Every two months, one of the members holds a meeting focusing on a theme. Frowine den Oudenammer gvan Hogeschool Leiden: "It is very inspiring, because a lot of cross-pollination takes place during these sessions. We have now also set up a Teams environment, which makes sharing knowledge and experience even easier. We immediately decided that we want open learning in the learning network. We don't just want to share cheering stories, but also to be able to tell what we are up against, what problems we are experiencing. That way we can help each other."

3. The future campus is not set in stone, so keep talking about it

Draw the future: Eromesmarko has taken the Education Days 2023 theme a little further and has already built the future. The interior design firm is working with SURF on the Future Campus theme. And they built that future campus at the SURF Education Days.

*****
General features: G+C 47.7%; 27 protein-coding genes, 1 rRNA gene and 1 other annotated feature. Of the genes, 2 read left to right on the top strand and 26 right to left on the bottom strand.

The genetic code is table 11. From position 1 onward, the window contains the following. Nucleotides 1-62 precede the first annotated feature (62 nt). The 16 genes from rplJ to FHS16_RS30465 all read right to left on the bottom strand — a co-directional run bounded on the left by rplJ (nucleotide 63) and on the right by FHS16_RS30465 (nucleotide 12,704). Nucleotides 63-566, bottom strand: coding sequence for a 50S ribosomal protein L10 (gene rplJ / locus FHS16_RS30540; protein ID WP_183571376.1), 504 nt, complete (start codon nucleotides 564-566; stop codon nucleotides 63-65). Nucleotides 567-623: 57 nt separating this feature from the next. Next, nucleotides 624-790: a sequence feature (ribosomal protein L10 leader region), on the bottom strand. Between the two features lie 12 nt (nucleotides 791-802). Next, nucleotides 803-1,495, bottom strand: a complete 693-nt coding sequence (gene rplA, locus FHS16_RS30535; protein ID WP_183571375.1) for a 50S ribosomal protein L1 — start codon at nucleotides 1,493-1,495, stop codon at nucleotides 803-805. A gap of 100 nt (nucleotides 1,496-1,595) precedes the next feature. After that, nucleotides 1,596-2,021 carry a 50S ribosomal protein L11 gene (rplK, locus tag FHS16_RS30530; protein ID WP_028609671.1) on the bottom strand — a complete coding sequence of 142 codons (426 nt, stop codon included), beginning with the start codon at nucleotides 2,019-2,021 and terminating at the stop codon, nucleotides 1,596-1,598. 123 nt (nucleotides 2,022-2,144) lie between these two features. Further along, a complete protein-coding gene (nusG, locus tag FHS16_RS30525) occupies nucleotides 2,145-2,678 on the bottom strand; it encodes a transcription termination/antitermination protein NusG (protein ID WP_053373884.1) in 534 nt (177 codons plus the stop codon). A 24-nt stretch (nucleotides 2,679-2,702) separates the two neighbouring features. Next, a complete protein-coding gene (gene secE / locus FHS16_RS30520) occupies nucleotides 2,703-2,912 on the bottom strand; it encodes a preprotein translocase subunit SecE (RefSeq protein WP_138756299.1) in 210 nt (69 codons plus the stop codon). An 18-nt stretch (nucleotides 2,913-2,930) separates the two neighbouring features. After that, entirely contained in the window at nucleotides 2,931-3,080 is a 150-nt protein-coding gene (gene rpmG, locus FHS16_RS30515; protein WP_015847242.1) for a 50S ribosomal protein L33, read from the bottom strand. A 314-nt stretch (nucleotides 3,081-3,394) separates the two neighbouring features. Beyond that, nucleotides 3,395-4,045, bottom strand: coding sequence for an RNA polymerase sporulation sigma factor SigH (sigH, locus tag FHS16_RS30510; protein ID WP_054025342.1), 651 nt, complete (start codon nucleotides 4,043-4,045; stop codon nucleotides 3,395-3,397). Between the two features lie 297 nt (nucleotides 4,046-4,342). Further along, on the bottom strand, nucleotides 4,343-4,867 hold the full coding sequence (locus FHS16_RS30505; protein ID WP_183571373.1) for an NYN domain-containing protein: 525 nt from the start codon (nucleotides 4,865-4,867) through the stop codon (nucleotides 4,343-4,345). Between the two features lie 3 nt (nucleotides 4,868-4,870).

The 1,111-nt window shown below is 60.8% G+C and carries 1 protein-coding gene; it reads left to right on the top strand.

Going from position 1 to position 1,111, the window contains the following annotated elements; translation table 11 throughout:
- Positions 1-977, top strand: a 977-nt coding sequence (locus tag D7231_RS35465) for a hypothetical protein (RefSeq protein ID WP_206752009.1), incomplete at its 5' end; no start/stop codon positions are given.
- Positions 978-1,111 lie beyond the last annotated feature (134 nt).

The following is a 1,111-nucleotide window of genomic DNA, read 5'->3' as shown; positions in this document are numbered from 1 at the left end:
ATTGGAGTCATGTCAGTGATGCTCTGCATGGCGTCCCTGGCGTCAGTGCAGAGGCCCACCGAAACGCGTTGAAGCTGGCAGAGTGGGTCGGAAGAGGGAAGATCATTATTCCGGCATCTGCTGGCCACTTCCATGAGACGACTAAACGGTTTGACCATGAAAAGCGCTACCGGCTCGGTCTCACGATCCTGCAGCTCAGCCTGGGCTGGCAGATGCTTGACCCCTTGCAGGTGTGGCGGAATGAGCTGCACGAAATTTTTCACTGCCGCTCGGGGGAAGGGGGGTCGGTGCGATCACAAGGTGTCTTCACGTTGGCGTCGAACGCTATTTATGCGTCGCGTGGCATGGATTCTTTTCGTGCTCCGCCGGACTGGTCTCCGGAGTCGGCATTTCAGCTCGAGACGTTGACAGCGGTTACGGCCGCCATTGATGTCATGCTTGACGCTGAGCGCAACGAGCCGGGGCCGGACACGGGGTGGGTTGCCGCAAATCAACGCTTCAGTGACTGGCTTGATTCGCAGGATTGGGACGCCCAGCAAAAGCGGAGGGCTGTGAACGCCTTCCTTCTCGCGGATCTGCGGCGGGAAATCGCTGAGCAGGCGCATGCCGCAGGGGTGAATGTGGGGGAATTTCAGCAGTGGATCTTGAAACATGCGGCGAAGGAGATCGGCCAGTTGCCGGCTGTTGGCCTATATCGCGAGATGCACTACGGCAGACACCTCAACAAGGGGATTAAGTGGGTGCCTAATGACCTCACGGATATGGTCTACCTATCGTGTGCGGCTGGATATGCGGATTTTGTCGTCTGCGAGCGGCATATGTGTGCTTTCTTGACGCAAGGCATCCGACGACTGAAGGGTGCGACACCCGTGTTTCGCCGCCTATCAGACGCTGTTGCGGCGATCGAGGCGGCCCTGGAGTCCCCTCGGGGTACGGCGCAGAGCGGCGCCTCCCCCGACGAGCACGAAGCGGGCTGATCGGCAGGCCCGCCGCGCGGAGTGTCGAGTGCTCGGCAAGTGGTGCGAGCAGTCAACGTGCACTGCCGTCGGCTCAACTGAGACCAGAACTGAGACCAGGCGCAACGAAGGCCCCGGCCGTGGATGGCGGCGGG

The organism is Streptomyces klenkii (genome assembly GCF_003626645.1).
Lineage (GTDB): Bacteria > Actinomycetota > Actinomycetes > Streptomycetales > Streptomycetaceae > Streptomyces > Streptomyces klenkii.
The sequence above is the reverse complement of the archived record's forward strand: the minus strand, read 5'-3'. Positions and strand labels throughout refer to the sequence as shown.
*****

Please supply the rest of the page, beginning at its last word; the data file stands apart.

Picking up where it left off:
Read more about the future campus

Trend report as basis

Bianca Krijgsman of Eromesmarko first explained the basis of their future campus: "We took three educational developments from the SURF Trend Report Future Campus, which we think will play a major role in the physical campus of the future:

  • The rise of blended, hybrid and online education: we are moving from pure knowledge transfer to facilitating interaction.
  • Growing importance of wellbeing, socialisation and inclusiveness.
  • Growing importance of and commitment to sustainability and green campus initiatives."

Five furnishing concepts

With those trends in mind, Erosmesmarko designed five concepts for the future campus:

  • The Welcome Area, where everyone is welcomed to the institution in a pleasant atmosphere.